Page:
Empathy often helps us do what’s right, but it also sometimes motivates us to do what’s wrong. Research by Paul Bloom, professor of cognitive science and psychology at Yale University and author of Against Empathy, discovered that empathy can distort our judgment. In his study, two groups of people listened to the recording of a terminally ill boy describing his pain. One group was asked to identify with, and feel for, the boy. The other group was instructed to listen objectively and not engage emotionally. After listening to the recording, each person was asked whether they would move the boy up a prioritized treatment list managed by medical doctors. In the emotional group, three-quarters of participants decided to move him up the list against the opinion of medical professionals, potentially putting sicker individuals at risk. In the objective group, only one-third of the participants made the same recommendation.
As leaders, empathy may cloud our judgment, encourage bias, and make us less effective at making wise decisions. However, it should not be completely avoided. A leader without empathy is like an engine without a spark plug — it simply won’t engage. Empathy is essential for connection and then we can leverage the spark to lead with compassion.
And herein lies the challenge for most leaders: we tend to get trapped by our empathy, making us unable to shift to compassion.
Overcoming an empathetic hijack is a critical skill for any leader. In mastering this skill, you must remember that shifting away from empathy does not make you less human or less kind. Rather, it makes you better able to support people during difficult times. Here are six key strategies for using empathy as a catalyst for leading with more compassion.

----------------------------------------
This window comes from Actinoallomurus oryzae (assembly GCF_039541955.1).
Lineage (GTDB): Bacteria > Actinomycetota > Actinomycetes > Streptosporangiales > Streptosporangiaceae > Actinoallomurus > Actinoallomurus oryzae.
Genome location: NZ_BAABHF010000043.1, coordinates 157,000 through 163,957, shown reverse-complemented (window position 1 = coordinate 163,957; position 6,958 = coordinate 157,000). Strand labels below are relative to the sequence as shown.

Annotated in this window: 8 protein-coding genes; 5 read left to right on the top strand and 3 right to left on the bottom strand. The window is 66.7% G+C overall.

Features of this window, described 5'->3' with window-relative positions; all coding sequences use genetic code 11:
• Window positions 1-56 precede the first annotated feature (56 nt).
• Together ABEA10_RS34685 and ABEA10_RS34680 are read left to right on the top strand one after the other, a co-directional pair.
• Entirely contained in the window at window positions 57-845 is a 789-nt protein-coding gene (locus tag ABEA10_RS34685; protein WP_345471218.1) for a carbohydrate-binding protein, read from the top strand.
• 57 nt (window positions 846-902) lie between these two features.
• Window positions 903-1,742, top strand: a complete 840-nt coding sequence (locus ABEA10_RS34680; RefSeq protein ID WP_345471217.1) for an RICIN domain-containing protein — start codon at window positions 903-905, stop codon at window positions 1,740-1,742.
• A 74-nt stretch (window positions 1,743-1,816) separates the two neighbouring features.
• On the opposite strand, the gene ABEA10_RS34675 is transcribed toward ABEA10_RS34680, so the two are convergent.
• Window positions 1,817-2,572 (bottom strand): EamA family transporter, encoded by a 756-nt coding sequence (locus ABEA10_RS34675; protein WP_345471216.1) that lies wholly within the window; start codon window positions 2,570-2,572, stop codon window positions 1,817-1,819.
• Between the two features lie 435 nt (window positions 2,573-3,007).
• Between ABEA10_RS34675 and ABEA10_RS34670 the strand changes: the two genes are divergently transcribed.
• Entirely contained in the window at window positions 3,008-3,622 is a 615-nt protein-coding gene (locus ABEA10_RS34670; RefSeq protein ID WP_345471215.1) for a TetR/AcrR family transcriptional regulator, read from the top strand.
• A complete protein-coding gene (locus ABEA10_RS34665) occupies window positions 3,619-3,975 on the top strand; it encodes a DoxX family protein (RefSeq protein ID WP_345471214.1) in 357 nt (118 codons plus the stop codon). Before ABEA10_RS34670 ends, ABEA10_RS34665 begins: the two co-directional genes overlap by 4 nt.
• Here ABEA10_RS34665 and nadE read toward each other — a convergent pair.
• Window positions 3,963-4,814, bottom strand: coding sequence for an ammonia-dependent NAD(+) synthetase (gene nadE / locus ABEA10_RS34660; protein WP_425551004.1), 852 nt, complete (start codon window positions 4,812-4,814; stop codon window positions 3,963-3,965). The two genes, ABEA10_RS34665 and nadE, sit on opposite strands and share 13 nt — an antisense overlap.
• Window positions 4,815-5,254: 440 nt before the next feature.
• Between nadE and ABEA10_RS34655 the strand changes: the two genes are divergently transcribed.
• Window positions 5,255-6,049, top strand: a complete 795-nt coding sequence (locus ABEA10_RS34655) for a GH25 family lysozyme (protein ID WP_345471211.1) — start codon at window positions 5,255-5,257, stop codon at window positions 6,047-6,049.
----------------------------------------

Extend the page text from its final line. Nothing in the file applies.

To avoid getting caught in an empathetic hijack when you are with someone who is suffering, try to take a mental and emotional step away. Step out of the emotional space to get a clearer perspective of the situation and the person. Only with this perspective will you be able to help. By creating this emotional distance, you may feel like you are being unkind. But remember you are not stepping away from the person. Instead, you are stepping away from the problem so you can help solve it.
When you ask the simple question “What do you need?” you have initiated a solution to the issue by giving the person an opportunity to reflect on what may be needed. This will better inform you about how you can help. And for the suffering person, the first step toward being helped is to feel heard and seen.
Leaders are generally good at getting stuff done. But when it comes to people having challenges, it is important to remember that in many instances people do not need your solutions; they need your ear and your caring presence. Many problems just need to be heard and acknowledged. In this way, taking “non-action” can often be the most powerful means of helping.
Leadership is not about solving problems for people. It is about growing and developing people, so they are empowered to solve their own problems. Avoid taking this life-learning opportunity away from people by straight-up solving their issues. Instead, coach them and mentor them. Show them a pathway to finding their own answers.
Show self-compassion by practicing authentic self-care. There is a cost to managing one’s own feelings to better manage others. Often called emotional labor, the task of absorbing, reflecting, and redirecting the feelings of other people can be overwhelming. Because of this, we as leaders must practice self-care: take breaks, sleep, and eat well, cultivate meaningful relationships, and practice mindfulness. We need to find ways of staying resilient, grounded, and in tune with ourselves. When we show up in the workplace with these qualities, people can lean on us and find solace and comfort in our well-being.
This article is adapted from Compassionate Leadership: How to do Hard Things in a Human Way by Rasmus Hougaard and Jacqueline Carter (Harvard Business Review Press 2022).